twitter google

Grappling with Issues – 11/10/11

Can Cain Velasquez last five rounds with Junior dos Santos? What would it take for Mark Munoz to get a title-shot? How do you see this weekend’s Bellator finals going down? Is Renan Barao a better option for contendership than Urijah Faber?

Keyboard warrrrriors….come out to plaaaay-yay!

Welcome to Grappling with Issues, our site’s regular weekly feature highlighting insight and opinion from myself and resident workhorse Jeremy Lambert whose general contributions and “Scorecard” event-breakdowns can be regularly found on Five Ounces. As always, just because we staffers get the fancy set-up, please don’t hesitate to offer your own take on the topics in the “Comments” section below.

After his win over Brad Pickett, should Renan Barao leapfrog Urijah Faber in the contendership picture if “The California Kid” defeats Brian Bowles at UFC 139?

Lambert: No, and honestly, I’m getting a little annoyed at the people who are suggesting it. While Barao’s win was very impressive, lets put it in perspective. He beat Brad Pickett, who no one considered a top 10 bantamweight, and people are only bringing this up because it was the co-main event on an extremely weak card. If this was a Facebook prelim, which it would have been on any other major UFC event, no one would be talking about Barao facing Dominick Cruz in his next fight. I take nothing away from Barao, he did what he needed to do, but he needs at least one more win over a top fighter before I’m ready to see him fight Cruz.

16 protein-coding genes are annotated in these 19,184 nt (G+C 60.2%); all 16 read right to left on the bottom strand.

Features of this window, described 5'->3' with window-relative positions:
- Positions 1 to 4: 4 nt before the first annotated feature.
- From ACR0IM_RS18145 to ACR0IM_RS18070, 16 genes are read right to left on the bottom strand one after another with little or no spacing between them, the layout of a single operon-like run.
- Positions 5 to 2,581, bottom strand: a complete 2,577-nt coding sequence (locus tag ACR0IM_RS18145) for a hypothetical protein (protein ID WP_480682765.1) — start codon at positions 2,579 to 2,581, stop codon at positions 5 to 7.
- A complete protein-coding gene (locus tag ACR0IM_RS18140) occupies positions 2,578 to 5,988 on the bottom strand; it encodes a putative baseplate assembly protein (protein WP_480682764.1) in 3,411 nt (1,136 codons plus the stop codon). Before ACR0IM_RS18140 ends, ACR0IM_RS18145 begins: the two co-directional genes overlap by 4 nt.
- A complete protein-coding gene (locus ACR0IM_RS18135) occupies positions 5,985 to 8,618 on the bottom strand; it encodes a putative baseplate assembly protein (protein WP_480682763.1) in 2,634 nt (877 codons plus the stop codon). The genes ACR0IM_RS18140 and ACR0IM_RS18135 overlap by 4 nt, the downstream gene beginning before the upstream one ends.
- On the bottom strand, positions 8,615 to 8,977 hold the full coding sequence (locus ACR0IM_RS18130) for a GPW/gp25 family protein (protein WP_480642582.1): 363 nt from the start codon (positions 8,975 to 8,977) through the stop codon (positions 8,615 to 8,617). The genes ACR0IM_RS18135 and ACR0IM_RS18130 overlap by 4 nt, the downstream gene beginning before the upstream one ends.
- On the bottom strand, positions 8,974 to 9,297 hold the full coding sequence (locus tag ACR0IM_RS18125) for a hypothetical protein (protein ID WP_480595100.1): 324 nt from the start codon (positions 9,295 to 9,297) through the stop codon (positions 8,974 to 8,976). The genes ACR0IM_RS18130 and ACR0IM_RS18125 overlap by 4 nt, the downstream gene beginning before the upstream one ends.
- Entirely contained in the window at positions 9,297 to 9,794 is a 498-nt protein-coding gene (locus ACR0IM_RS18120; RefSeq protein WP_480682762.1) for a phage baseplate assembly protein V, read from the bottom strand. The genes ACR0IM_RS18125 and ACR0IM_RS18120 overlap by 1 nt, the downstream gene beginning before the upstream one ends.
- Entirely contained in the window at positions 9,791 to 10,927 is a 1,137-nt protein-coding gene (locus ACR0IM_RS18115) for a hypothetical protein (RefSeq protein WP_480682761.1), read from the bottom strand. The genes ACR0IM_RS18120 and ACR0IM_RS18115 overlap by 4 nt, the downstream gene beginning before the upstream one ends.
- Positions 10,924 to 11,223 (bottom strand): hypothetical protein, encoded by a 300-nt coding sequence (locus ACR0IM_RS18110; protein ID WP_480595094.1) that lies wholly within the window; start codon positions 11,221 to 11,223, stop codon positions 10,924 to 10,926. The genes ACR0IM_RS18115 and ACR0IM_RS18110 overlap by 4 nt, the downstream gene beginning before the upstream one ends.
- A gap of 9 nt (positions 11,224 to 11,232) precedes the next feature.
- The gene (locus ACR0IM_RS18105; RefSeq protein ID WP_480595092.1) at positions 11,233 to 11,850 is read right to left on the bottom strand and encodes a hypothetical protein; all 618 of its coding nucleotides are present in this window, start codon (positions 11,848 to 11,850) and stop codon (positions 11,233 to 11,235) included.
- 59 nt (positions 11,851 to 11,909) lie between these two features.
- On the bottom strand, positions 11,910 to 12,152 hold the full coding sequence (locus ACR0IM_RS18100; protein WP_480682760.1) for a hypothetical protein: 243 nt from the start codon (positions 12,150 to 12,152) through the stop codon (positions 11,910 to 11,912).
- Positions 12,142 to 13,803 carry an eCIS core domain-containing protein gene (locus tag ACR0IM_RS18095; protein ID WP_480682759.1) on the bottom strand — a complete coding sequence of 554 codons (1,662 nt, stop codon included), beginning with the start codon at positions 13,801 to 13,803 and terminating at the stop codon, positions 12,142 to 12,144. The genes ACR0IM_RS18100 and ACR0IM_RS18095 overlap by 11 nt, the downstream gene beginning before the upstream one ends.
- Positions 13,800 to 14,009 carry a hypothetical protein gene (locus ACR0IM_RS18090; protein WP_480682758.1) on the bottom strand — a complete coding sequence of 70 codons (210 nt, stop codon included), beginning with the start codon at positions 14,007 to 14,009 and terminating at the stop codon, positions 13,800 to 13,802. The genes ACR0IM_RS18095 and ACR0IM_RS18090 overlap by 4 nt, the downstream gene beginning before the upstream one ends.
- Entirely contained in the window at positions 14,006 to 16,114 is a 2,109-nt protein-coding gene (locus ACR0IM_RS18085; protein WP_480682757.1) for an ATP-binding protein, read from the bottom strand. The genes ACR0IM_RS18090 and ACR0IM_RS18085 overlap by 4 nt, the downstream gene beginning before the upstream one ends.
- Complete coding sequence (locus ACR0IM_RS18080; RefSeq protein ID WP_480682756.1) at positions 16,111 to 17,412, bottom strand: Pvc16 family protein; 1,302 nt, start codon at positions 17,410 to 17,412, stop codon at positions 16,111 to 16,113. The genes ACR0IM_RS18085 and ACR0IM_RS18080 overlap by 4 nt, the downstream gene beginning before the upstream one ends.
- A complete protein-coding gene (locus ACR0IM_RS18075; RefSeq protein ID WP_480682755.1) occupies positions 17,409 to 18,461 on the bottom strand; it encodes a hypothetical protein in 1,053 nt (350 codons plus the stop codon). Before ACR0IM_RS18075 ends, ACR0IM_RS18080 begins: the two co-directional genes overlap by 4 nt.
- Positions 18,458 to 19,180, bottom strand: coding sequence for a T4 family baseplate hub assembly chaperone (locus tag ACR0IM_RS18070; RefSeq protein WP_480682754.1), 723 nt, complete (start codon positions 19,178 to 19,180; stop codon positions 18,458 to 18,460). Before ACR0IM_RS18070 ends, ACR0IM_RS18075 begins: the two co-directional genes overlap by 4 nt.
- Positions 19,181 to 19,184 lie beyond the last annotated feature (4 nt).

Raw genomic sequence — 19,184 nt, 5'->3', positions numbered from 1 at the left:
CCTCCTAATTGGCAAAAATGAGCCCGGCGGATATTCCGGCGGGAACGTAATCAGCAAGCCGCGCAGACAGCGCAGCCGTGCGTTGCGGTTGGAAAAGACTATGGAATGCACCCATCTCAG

Furthermore, UFC is a business and Barao vs. Cruz is destined to be a headlining fight on FX while Cruz vs. Faber could headline a PPV.

Conlan: Yes, he should. The only truly valid point in Lambert’s response has to do with the marketability of Cruz/Barao in comparison to Cruz/Faber (though I don’t think it could headline a PPV, only co-headline one). Beyond that, a lot people actually did have Pickett among their “Top 10” bantamweights prior to this past weekend as he’d won ten of eleven coming into UFC 138 with a decision loss to Scott Jorgensen being his only stumble. Also take into consideration Barao has won 27 straight fights, has an entertaining style, and tends to finish opponents more often than not.

Faber, on the other hand, will have won a single fight since losing to Cruz at UFC 132.

There’s no reason the UFC should risk Barao’s streak against a guy like Demetrious Johnson or Miguel Torres when they could slot him into a bout with Cruz if Faber takes Bowles out next Saturday night. On the flipside, if Bowles comes out with the “W” and avoids pulverizing one of his paws, it’s all a moot point since he lost his title to “The Dominator” due to injury rather than actually being beaten and has already triumphed in two fights since.

What, if anything, would it take for you to consider Mark Munoz the top challenger to Anderson Silva’s title?

Lambert: A better post-fight interview. That was the softest challenge of a champion I think I’ve ever seen. I’m not saying Munoz needed to be Nick Diaz or Chael Sonnen, but at least act like you’re actually interested in beating the guy up. While Munoz’ victory was impressive, I was less interested in a potential fight between him and “The Spider” after he spoke with Joe Rogan.